Humans are able to anticipate abstract task demands and prepare attentional sets accordingly. A popular method to study this ability is to include explicit cues that signal the required level of cognitive control in conflict tasks (e.g., whether or not word meaning will correspond to the task-relevant font color in a Stroop task). Here, we demonstrate that this ability is more limited than assumed by most theories. Starting from a recent finding that implicit cues on the previous trial do not aid task performance, we demonstrate that these cues remain inefficient even when participants are explicitly instructed about their meaning, when the cue-stimulus interval is prolonged, or when the cues are deterministic and blocked (Experiments 1-4). In fact, the cues sometimes even impaired performance. Extending cue-information into the intertrial interval did not help (Experiment 5), and even though we replicated previous cueing effects using explicit cues in between trials in the vocal Stroop task (Experiment 7), this effect disappeared when using manual responses or presenting the cue in the preceding trial (Experiments 6, 8, and 9), and only benefited congruent responses when the intertrial interval was reduced (Experiment 10). Together, these findings point to important boundary conditions in cued control: The ability to prepare for control demands on a trial-by-trial basis is restricted to situations in which cues are presented alone, and where the task involves a nonarbitrary stimulus-response mapping. We discuss these findings in light of recent theories that emphasize the role of event boundaries and the value of cognitive control. (PsycInfo Database Record (c) 2020 APA, all rights reserved).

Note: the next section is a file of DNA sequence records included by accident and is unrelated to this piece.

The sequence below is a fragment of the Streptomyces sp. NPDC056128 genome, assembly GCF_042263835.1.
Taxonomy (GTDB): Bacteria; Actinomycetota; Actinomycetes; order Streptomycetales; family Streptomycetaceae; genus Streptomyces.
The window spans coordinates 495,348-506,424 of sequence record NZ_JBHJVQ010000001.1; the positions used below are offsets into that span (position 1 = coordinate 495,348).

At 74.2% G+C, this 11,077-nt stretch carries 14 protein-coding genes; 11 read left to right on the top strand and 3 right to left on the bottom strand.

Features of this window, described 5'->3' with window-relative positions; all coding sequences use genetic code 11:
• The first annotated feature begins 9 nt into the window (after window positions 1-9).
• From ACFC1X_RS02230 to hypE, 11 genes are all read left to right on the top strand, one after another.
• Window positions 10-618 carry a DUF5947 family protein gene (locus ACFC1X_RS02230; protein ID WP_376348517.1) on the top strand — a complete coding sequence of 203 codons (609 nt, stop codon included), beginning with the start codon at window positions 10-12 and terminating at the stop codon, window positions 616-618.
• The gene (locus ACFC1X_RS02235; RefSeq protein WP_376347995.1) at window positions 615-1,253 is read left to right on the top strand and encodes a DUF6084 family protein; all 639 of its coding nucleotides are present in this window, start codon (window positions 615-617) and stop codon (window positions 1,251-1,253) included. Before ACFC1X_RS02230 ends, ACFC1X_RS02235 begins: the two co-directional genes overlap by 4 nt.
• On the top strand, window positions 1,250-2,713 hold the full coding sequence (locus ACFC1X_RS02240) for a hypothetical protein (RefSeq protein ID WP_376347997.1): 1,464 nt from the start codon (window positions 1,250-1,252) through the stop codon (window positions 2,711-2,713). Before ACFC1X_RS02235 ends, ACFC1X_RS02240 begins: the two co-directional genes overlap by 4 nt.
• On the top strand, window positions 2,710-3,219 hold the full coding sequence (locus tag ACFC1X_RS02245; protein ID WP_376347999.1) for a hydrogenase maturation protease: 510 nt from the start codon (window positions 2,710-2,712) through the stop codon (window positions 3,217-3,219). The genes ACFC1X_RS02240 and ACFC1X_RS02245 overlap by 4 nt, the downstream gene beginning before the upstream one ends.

|Journal||Journal of Experimental Psychology: Learning, Memory, and Cognition|
|Early online date||16 Apr 2020|
|Publication status||Published - 2021|